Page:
When David Finegold was an undergraduate, he considered becoming a journalist or judge, and never imagined becoming a university president. However, while working on his dissertation, learning about education policy inspired him.  Over the past 30 years, from an assistant professor to a dean, Finegold has served in almost every academic position.  

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Feature: Chatham Conservative Students Weigh In On Their Minority Voice

Author: Jamie Wiggan

It will not come as news for any reader to hear that Chatham both identifies and is identified as a predominantly liberal school. From its founding in 1869 as one of the first colleges in the country to offer college education to women, right up to current developments at Eden Hall—the first campus in the world dedicated solely to the field of sustainability—Chatham’s 147 years have consistently modeled progress on social issues.  Some may be tempted to make sweeping generalizations about the student body, squashing individuals into neat labels: liberal, progressive, modern.

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The American Investigative Society of Cold Cases comes to Chatham

The American Investigative Society of Cold Cases (AISOCC) is a non-profit, volunteer based organization of professional investigators whose sole mission is to, “actively assist law enforcement, criminal justice and legal professionals in the development of cold case investigations.” They have an elite group of experts that use tools such as crime scene reconstruction, crime scene assessments, and inductive/deductive criminal profiling to solve these crimes. Recently, it has popped up at Chatham.

Dr. Christine Sarteschi, assistant professor of social work and criminology at Chatham, serves as the faculty advisor for the Chatham chapter of AISOCC. She is also a Consulting Committee member of The American Investigative Society of Cold Cases itself.

Before assembling the group, Sarteschi initially surveyed students to determine their interest in developing a chapter on campus. The interested students then developed a constitution and applied to become an official student organization. After being assigned their first case, Sarteschi then contacted the sergeant working on the case, who was happy for the help. The group currently has 19 students and interested students can apply at two points in the academic year — at the beginning of the fall and spring semesters.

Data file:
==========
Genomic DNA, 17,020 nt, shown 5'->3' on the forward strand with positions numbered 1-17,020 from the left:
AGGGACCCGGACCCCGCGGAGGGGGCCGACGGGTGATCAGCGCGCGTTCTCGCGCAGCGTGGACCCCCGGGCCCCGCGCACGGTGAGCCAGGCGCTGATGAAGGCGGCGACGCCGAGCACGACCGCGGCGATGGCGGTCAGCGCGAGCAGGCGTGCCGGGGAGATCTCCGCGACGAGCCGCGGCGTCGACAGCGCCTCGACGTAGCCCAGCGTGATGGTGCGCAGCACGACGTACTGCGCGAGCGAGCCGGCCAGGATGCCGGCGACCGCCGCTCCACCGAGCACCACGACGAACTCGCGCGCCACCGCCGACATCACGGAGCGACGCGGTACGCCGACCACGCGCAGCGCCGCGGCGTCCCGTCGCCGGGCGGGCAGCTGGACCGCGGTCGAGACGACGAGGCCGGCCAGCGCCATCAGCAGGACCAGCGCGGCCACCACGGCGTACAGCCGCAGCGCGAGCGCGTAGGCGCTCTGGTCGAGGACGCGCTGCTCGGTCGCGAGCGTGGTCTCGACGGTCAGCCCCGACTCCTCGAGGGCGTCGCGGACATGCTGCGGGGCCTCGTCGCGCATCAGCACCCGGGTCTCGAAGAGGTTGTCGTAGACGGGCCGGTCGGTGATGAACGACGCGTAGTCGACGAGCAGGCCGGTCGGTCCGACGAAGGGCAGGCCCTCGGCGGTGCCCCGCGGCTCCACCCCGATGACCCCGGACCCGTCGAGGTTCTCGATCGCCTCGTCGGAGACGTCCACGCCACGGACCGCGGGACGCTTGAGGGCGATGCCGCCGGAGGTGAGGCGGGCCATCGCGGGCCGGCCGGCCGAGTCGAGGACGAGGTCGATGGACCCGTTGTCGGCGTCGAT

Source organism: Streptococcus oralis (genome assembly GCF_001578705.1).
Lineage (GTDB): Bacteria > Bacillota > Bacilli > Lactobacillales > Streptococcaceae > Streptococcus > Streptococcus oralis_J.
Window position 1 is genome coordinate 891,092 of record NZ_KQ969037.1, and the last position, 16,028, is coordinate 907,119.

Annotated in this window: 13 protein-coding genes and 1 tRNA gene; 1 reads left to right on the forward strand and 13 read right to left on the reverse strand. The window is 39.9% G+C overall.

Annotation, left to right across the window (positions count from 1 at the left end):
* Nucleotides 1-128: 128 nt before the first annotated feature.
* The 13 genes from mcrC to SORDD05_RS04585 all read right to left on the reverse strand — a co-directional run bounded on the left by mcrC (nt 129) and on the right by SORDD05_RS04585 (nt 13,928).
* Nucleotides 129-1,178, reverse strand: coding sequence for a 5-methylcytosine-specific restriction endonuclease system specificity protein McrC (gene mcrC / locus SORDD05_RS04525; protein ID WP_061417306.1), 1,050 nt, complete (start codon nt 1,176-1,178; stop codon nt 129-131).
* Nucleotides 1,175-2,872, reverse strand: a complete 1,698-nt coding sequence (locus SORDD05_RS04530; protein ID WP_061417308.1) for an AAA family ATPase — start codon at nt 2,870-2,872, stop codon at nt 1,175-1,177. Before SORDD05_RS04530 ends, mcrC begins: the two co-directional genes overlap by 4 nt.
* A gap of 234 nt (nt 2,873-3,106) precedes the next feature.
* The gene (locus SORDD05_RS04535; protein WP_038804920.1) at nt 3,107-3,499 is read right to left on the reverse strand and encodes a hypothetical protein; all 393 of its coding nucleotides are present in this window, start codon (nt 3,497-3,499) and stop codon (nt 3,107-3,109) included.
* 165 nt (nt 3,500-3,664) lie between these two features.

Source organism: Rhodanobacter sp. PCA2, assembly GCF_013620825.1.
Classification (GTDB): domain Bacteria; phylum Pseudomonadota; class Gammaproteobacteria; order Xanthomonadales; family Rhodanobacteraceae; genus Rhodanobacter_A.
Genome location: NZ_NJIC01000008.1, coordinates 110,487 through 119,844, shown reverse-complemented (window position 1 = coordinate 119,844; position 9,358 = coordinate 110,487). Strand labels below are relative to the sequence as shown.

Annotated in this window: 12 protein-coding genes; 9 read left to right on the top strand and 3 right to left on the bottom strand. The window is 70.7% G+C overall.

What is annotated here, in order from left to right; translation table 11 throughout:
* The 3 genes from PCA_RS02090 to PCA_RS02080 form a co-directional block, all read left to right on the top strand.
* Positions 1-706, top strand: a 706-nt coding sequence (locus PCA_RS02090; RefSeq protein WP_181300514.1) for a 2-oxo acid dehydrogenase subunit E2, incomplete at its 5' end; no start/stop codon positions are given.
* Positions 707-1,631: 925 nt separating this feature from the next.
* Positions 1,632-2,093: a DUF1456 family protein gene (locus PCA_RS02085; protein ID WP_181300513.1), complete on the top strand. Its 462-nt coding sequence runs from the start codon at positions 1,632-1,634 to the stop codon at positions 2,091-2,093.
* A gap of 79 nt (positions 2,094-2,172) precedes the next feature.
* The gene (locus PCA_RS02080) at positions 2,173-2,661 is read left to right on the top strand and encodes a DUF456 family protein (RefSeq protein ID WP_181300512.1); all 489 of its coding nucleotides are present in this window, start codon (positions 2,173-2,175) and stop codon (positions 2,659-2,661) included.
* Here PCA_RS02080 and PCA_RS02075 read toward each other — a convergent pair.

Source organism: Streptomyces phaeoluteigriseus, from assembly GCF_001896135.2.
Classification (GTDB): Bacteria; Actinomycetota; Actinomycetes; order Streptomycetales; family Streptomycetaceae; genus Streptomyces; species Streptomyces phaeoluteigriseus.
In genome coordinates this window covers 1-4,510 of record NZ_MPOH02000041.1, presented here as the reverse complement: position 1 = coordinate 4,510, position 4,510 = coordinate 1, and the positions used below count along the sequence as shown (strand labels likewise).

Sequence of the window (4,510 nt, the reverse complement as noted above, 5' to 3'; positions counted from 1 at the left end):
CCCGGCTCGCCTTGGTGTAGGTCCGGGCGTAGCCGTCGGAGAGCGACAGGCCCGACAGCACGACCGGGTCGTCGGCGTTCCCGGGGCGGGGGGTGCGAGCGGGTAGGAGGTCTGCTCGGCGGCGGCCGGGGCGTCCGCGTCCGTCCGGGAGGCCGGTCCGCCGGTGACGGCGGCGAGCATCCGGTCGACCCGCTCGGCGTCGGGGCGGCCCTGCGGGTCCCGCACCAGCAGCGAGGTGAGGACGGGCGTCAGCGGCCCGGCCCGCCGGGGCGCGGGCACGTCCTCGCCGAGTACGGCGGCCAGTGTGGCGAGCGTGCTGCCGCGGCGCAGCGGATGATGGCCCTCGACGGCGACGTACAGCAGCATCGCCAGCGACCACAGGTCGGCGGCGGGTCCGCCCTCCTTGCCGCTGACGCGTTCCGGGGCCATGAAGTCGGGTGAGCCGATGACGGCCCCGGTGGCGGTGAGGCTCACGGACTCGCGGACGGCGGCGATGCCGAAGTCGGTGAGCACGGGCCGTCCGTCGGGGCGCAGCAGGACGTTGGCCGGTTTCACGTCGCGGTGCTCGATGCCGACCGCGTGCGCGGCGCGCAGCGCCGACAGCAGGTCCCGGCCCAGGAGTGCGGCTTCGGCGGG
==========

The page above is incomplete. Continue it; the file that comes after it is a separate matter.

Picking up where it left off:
Hannah Gross, the chapter president at Chatham, said the AISOCC is important because, “there are approximately 211,000 unsolved homicide cases in the United States. Many police departments might not have dedicated cold case units or units large enough to cover the immense volume of cold case materials that are still waiting to be reviewed. We wish to assist police agencies and families with solving these cases.”

She says that it is beneficial for outsider’s to help because they, “assist police agencies in reviewing case files, essentially serving as a ‘fresh set of eyes’ hoping to uncover anything that may have been overlooked. We search for new leads, discuss any interesting details, develop a social media presence to bring awareness to the case and otherwise do whatever the case requires of us. We can be followed on Facebook, Twitter and Instagram.”

Currently, the Chatham chapter are working on the unsolved murder case of 18-year old Wendy Welborn who was killed in 1980 in Tennessee. Wendy’s mother contacted the president of AISOCC asking for assistance in solving her case and the president assigned the case to the group at Chatham, who have been working on it since October of 2015.

Students are encouraged to join the group next fall, and help the team make an impact on the lives of many. Gross says it is a powerful opportunity, “to gain experience in solving a real unsolved case. It is a great way to develop one’s writing and analytical skills. The work is tedious but rewarding. Your efforts might actually lead to solving an unsolved homicide case. You have a chance to truly make a difference in someone’s life. We welcome new members, but they must be serious about the work. We are dealing with real people and real cases. There are many leadership roles within the group as well. Students have the opportunity to specialize on a certain portion of the case and lead others in exploring specific categories. This organization also gets students directly involved with the workings of the criminal justice system. For some, this could open potential doors to future jobs or interests.”